The importance of creating a culture of monitoring

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Posted by: Kenneth Dolbey, New Business Development, Sourcing EMEA

In the modern, digital organisation, monitoring, collaboration and automation are three essential elements required to create an agile and flexible business. Monitoring, however, remains the key to ensuring that all aspects of a business are operating as designed.

While managers, in the past, could ensure the efficient operation of their company by personally monitoring all aspects of the operations, the modern organisation is a complex beast with so many individual elements that this is simply no longer possible.

Kenneth Dolbey, New Business Development at Sourcing SA, explains that in order to properly manage the modern, digital company, it’s critical that both technology and culture are part of the discussion. “You can’t simply throw technology at a problem, implementing systems and processes without ensuring that your company culture evolves at the same time.

“Today, we see that the decision around which technology to use is driven by the business, but the IT team still needs to implement, integrate and manage it. However, ensuring that any new technology delivers against its initial promise requires that all stakeholders take responsibility.”

This requires a fundamental change in the culture of many organisations. He explains that in the past, monitoring was perceived as a way to see when something had gone wrong, but today, monitoring systems are the source of critical data for the business.

“There’s a lot of talk about creating data-driven organisations, but people need to integrate being data-driven into their culture, creating an environment where the first question asked before any business decision is made is: ‘Where is the data to justify this decision?’”

Creating a culture based on monitoring has been critical to the success of TymeBank.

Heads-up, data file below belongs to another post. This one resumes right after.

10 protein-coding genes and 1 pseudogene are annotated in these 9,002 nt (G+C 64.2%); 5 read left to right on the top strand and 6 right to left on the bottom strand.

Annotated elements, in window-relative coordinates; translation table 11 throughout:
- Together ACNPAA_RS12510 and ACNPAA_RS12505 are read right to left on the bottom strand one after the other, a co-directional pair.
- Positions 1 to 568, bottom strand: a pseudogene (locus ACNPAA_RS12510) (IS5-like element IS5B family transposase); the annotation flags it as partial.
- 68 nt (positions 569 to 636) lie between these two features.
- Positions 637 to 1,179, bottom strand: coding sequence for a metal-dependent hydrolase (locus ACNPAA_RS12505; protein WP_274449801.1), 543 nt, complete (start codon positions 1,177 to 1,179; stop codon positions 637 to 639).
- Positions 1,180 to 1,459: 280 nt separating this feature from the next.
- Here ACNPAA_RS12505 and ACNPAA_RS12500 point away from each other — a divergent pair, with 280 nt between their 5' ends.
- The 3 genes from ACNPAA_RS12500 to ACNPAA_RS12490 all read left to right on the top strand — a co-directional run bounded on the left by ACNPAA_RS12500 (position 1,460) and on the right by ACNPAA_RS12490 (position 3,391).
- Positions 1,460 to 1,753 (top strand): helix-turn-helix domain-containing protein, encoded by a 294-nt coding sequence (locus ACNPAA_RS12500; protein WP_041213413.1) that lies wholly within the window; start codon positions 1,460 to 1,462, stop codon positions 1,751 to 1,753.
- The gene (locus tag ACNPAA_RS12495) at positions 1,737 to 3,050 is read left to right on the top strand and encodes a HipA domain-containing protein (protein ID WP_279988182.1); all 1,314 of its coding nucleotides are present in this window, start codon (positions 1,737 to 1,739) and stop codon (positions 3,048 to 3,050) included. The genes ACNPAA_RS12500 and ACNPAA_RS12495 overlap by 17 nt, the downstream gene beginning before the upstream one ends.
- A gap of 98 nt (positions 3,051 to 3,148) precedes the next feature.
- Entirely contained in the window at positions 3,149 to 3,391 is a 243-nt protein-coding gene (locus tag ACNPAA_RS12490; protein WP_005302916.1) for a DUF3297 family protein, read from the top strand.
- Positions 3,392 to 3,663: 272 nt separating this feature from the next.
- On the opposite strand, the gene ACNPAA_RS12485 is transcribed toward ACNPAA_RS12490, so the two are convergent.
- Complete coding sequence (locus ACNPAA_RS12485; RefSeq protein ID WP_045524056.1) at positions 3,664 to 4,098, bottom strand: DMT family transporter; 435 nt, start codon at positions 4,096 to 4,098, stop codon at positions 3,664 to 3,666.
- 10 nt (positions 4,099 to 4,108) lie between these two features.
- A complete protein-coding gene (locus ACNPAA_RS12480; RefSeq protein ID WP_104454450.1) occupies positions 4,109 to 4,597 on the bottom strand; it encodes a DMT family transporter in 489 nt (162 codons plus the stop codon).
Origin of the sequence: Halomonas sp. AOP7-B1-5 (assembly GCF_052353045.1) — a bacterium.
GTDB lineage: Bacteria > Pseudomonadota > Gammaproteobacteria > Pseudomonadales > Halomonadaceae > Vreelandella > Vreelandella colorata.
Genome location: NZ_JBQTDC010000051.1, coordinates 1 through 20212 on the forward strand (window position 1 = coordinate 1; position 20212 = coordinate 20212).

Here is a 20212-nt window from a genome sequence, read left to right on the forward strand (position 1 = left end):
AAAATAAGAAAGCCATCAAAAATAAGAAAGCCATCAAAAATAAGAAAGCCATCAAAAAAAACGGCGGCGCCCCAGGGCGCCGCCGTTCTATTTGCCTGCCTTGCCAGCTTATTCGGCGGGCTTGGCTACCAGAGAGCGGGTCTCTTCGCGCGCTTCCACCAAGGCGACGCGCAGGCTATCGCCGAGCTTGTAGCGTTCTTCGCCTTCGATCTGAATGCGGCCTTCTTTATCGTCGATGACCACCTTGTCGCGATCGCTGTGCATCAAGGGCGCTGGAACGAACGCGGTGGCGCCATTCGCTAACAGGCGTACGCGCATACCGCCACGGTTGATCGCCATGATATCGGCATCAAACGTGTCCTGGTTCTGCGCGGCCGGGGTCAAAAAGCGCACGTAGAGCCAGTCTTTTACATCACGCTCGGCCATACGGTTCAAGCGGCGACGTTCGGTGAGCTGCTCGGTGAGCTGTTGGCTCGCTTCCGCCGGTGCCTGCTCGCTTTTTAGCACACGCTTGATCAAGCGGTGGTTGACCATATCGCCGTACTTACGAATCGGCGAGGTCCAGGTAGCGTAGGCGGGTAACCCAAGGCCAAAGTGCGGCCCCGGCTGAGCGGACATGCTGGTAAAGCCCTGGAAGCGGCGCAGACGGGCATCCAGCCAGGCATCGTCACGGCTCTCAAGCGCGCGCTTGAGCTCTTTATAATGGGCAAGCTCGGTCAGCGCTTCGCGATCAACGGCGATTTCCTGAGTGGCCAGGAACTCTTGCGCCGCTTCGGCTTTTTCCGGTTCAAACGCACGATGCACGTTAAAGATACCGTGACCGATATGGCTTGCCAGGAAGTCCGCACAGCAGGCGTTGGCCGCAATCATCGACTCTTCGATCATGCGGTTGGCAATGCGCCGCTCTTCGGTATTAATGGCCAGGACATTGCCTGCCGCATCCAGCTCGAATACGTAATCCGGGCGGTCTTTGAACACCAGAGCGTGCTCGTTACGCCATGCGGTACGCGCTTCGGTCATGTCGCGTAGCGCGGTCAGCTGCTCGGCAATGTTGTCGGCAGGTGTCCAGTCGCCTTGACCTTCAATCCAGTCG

In a market dominated by large financial services organisations, it has managed to build up a strong and loyal customer base by embracing technology, automating sign-up processes and driving exceptional customer experience. The customers are all digitally based as the bank has no branches.

Bruce Paveley, Head of Innovation, Data and Infrastructure at TymeBank, comments that leveraging the data from the bank’s monitoring systems is critical to ensuring it can maintain a competitive edge. “This capability assists us in measuring infrastructure and system availability along with user experience of our apps.

“As we’re almost totally cloud-based, it’s not just about infrastructure availability, but whether or not a customer can actually transact.”

Application system instrumentation enables the bank to be error-driven and data-driven, from a monitoring point of view. Infrastructure monitoring assists with capacity management, which is an SARB requirement. “However, our key focus is on ensuring that bank clients can transact 7x24x365 from any digital platform.

“Part of running a digital business is to make monitoring a way of life, as you never get a second chance to make a first impression.”

Dolbey adds that understanding the business impact of specific events gives companies the ability to focus their actions on the areas where it will have the greatest business impact.

“This is how monitoring ties into business strategy. If a company’s key focus is customer satisfaction, then understanding the impact of individual processes on this outcome is of critical importance,” he says. “But if everyone in the company has insight into the strategy as well as an understanding of the data created by the monitoring solution then you start to see them connecting the work they do on a daily basis to the overall performance of the company.”

“If everyone, from the CEO to a contact centre agent, knows what the impact of a specific system being down is, then they can take the initiative and compensate for this. If there’s limited impact on the business, then they have the knowledge that the issue can be resolved without pulling resources away from more important activities.”

While companies are rapidly embracing new technologies, the ability to monitor the impact of these is critical to future business success and efficiency. Equally important is building a company culture that embraces the value of data and its importance.

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